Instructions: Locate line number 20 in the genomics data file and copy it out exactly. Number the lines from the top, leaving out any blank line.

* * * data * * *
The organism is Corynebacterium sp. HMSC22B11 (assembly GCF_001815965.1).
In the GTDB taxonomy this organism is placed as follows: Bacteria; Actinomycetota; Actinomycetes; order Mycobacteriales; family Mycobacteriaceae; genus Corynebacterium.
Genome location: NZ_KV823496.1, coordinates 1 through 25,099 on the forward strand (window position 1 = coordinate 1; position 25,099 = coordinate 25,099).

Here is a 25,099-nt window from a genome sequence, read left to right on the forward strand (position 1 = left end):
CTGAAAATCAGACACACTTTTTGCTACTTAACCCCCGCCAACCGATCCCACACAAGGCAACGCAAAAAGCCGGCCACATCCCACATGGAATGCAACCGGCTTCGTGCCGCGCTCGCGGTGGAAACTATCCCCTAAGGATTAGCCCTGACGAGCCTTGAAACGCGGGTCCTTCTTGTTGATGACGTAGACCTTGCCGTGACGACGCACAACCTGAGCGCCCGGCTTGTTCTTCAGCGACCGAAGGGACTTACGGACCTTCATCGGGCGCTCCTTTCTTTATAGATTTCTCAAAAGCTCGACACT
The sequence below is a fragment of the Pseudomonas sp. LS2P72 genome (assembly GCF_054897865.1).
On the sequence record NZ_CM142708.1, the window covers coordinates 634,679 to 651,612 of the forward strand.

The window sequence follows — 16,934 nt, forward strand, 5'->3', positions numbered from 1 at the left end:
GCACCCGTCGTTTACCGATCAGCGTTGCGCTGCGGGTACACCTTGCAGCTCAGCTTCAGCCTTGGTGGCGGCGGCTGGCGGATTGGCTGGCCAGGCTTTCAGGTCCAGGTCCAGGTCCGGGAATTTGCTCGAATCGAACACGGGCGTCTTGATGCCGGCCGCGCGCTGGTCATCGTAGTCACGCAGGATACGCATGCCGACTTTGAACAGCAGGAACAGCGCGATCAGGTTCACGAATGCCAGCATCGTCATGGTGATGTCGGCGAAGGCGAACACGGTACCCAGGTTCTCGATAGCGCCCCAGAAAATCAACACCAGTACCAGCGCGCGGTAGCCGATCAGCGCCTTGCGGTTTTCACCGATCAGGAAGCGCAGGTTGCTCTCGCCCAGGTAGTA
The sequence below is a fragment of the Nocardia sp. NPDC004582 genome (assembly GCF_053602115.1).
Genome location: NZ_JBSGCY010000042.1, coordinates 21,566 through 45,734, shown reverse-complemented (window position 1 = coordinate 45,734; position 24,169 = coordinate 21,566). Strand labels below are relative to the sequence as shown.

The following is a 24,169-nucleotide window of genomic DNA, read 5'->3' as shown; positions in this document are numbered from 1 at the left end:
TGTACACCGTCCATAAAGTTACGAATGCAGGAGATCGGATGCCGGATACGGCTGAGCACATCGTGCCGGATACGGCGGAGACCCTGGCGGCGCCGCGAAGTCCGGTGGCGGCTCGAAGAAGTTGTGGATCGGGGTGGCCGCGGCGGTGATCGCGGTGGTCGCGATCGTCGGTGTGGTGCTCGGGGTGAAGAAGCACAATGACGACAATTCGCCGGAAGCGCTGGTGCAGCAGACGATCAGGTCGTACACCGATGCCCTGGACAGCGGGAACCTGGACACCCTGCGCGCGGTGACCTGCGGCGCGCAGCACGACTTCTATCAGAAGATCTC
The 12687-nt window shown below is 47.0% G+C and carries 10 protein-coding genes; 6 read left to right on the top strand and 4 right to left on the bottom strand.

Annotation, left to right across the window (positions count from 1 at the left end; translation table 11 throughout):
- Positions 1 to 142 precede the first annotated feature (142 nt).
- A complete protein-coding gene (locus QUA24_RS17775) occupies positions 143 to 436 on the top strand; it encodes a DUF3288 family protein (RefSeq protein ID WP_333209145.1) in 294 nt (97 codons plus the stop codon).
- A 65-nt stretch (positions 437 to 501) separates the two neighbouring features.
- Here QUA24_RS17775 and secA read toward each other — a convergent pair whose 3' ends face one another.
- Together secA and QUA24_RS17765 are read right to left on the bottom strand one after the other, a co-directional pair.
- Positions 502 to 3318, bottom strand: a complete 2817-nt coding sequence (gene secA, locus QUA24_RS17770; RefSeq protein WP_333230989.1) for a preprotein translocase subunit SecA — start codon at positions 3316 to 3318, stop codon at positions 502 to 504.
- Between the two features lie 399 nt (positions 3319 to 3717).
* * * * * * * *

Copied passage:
- Together secA and QUA24_RS17765 are read right to left on the bottom strand one after the other, a co-directional pair.